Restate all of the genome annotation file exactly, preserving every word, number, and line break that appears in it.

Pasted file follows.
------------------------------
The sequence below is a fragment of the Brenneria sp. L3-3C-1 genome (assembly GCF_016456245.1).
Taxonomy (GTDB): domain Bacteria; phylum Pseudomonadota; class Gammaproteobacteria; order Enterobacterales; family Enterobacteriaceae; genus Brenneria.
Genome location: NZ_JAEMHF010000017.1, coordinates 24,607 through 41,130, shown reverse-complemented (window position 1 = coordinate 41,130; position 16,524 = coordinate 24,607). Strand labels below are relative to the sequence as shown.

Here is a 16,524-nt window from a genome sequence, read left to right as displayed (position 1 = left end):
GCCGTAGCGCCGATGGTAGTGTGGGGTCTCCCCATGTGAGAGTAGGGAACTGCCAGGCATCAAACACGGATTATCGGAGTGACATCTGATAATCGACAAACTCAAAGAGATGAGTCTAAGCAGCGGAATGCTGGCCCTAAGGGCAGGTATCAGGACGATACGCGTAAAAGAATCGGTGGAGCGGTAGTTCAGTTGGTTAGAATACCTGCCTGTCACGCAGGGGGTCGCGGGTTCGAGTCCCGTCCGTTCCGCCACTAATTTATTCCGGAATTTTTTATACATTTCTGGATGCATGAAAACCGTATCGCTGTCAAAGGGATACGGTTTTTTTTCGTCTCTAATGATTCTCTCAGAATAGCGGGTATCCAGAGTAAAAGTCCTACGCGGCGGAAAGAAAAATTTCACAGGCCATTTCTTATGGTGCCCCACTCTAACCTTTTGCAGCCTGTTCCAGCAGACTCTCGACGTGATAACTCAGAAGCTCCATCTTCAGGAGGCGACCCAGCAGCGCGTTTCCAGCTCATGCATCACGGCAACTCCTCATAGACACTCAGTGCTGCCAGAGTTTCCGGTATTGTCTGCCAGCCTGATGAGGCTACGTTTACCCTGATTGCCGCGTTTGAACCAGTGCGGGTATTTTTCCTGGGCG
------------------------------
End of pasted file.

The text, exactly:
The sequence below is a fragment of the Brenneria sp. L3-3C-1 genome (assembly GCF_016456245.1).
Taxonomy (GTDB): domain Bacteria; phylum Pseudomonadota; class Gammaproteobacteria; order Enterobacterales; family Enterobacteriaceae; genus Brenneria.
Genome location: NZ_JAEMHF010000017.1, coordinates 24,607 through 41,130, shown reverse-complemented (window position 1 = coordinate 41,130; position 16,524 = coordinate 24,607). Strand labels below are relative to the sequence as shown.

Here is a 16,524-nt window from a genome sequence, read left to right as displayed (position 1 = left end):
GCCGTAGCGCCGATGGTAGTGTGGGGTCTCCCCATGTGAGAGTAGGGAACTGCCAGGCATCAAACACGGATTATCGGAGTGACATCTGATAATCGACAAACTCAAAGAGATGAGTCTAAGCAGCGGAATGCTGGCCCTAAGGGCAGGTATCAGGACGATACGCGTAAAAGAATCGGTGGAGCGGTAGTTCAGTTGGTTAGAATACCTGCCTGTCACGCAGGGGGTCGCGGGTTCGAGTCCCGTCCGTTCCGCCACTAATTTATTCCGGAATTTTTTATACATTTCTGGATGCATGAAAACCGTATCGCTGTCAAAGGGATACGGTTTTTTTTCGTCTCTAATGATTCTCTCAGAATAGCGGGTATCCAGAGTAAAAGTCCTACGCGGCGGAAAGAAAAATTTCACAGGCCATTTCTTATGGTGCCCCACTCTAACCTTTTGCAGCCTGTTCCAGCAGACTCTCGACGTGATAACTCAGAAGCTCCATCTTCAGGAGGCGACCCAGCAGCGCGTTTCCAGCTCATGCATCACGGCAACTCCTCATAGACACTCAGTGCTGCCAGAGTTTCCGGTATTGTCTGCCAGCCTGATGAGGCTACGTTTACCCTGATTGCCGCGTTTGAACCAGTGCGGGTATTTTTCCTGGGCG